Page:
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Moon’s Poles Changed Location Billions Of Years Ago

The poles of Earth’s moon were not always in their current position, according to a paper, entitled “Lunar True Polar Wander Inferred From Polar Hydrogen”, published in Nature.

The ancient and current north and south poles of the moon. Photo credits: JAMES TUTTLE KEANE.

The ancient and current north and south poles of the moon. Photo credits: JAMES TUTTLE KEANE.

The moon’s poles might not have always been in their current position. Rather, they are likely to have shifted spot throughout the last billions of years, according to a new paper that argues extinct lunar volcanoes are the culprit. The research was led by Matt Siegler from the Planetary Science Institute in Tucson.

The poles are no more where they used to be: their ancient spots are marked by water ice, say the researchers. These deposits might have once accumulated near the poles, and when the latter shifted, the water would have been left behind. They are currently located on exactly opposite sides of our satellite. The current poles (each of them) are found about 6 degrees from them. Both pairs can be linked via a straight line passing through the center of the moon. This precise opposite location characterising each pair (the ancient wandering pole and the current one) is indicative of how the moon axis must have shifted by at least 6 degrees.

Hydrogen deposits (greenish-blue glow) mark where the moon’s poles are today (blue arrow) and where they used to be (green arrow). Interior heat flow (cross-section colors, red is hotter) drove ancient volcanoes that threw the moon out of balance billions of years ago and shifted the poles’ locations. Photo credits: JAMES TUTTLE KEANE.

The current poles marked by hydrogen deposits (greenish-blue glow; blue arrow), and their ancient positions (green arrow). Interior heat flow shown in the cross section (red is hotter). Photo credits: JAMES TUTTLE KEANE.

The researchers, therefore, think the moon departed from its original axis, maybe about 3 billion years ago, by 6 degrees, which are equivalent to a distance of 200 km. This movement might have happened over the course of 1 billion years. To help readers to better understand the event, he explained that the equivalent of this shift would be is the Earth’s axis moved from Antarctica to Australia.

The ancient poles were identified when Siegler and his team re-examined data from NASA’s Lunar Prospector mission. Of this bulk of information are the recorded speeds of neutrons that flow from the surface of the moon. The Prospector had found areas lacking high-speed neutrones which would have been slowed down by hydrogen atoms that were part of water molecules. These very hydrogen deposits were used to map the water ice. The hydrogen is thought to be in the form of ice that lies in craters around the north and south poles of the moon. When it is exposed to direct sunlight, the ice boils off into space, thereby indicating the ancient orientation of the satellite.
Siegler points out how we might tend to think that heavenly bodies have always been as we see them today, but that, in the case of the moon, it is not actually so.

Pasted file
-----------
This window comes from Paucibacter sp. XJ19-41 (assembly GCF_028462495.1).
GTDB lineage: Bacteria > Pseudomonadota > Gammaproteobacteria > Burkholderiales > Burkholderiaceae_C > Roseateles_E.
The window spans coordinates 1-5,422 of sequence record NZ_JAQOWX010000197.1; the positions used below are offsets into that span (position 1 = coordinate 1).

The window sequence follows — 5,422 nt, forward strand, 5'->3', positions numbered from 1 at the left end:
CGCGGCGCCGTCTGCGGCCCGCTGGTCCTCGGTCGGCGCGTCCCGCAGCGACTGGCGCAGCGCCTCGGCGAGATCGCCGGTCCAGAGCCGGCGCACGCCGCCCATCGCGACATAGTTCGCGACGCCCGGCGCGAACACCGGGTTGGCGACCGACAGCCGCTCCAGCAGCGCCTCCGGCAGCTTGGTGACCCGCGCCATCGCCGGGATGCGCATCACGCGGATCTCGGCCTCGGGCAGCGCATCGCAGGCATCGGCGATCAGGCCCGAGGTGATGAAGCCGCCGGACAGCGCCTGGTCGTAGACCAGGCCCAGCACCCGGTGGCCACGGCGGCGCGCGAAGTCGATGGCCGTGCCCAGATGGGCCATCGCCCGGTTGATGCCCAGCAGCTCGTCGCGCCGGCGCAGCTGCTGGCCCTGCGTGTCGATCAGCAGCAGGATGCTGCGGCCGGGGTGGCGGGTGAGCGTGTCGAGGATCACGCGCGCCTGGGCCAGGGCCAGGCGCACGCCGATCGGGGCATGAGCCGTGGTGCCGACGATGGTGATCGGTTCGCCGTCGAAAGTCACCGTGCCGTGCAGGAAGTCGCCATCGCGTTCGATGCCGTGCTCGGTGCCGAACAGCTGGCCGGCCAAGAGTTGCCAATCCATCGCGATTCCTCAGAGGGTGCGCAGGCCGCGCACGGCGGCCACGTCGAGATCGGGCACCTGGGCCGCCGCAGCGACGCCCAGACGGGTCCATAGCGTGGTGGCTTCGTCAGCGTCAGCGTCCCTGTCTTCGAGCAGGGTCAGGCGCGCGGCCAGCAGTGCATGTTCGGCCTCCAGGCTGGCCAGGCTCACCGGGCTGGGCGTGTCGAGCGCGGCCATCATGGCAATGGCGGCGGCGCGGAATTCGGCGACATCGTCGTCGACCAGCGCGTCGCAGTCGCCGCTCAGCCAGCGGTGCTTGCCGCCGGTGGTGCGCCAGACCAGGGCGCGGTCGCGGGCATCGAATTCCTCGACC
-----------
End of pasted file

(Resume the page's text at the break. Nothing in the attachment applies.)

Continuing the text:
Now, what caused this shift? According to Siegler, the moon’s interior heated billions of years ago (the change in mass was on account of an internal event), thereby causing the physical change in position of the poles. A heavy volcanic area would have caused the polar wander, the shift of a large, single mantle plume. A proportion of the mantle allegedly melted around 3.5 billion years ago because of ancient volcanic activity, which caused it to bubble to the surface.

There is one region of the moon’s crust called Procellarum that is said to be radioactive; this would have served as an oven broiler that heated the mantle underneath. This melting would have led to the formation of dark patches (ancient lava) we see on the moon. Since this piece of hot mantle would be lighter than the other regions of mantle that were colder, the change in mass made Procellarum to move, and with it, the whole moon moved. This movement is the event that occurred over a billion years, thereby leaving the trace of the path in the moon’s ice.

This axis-shifting phenomenon constitutes a rare occurrence. Few heavenly bodies have gone through this change as a consequence of mass shift which scientists refer to as the “true polar wander”. According to researchers, the only other planetary objects falling into this group are our very own Earth, Mars, Europa (Jupiter’s moon), and Enceladus (Saturn’s moon). The moon is different, though, because of its polar ice that clearly indicates the path taken by the shifting poles.

The lunar ice might help us resolve certain mysteries of the Universe, says Siegel. The origin of the water on Earth is unknown. It is thought to have come from the outer solar system. But, nothing is confirmed. Ice on other planets like Mercury or on the moon might help answer these questions. This ancient ice is described as a “time capsule” that could lead us back to the original supply of Earth – something that is not available here; we do not have anything that old that has remained on our planet.

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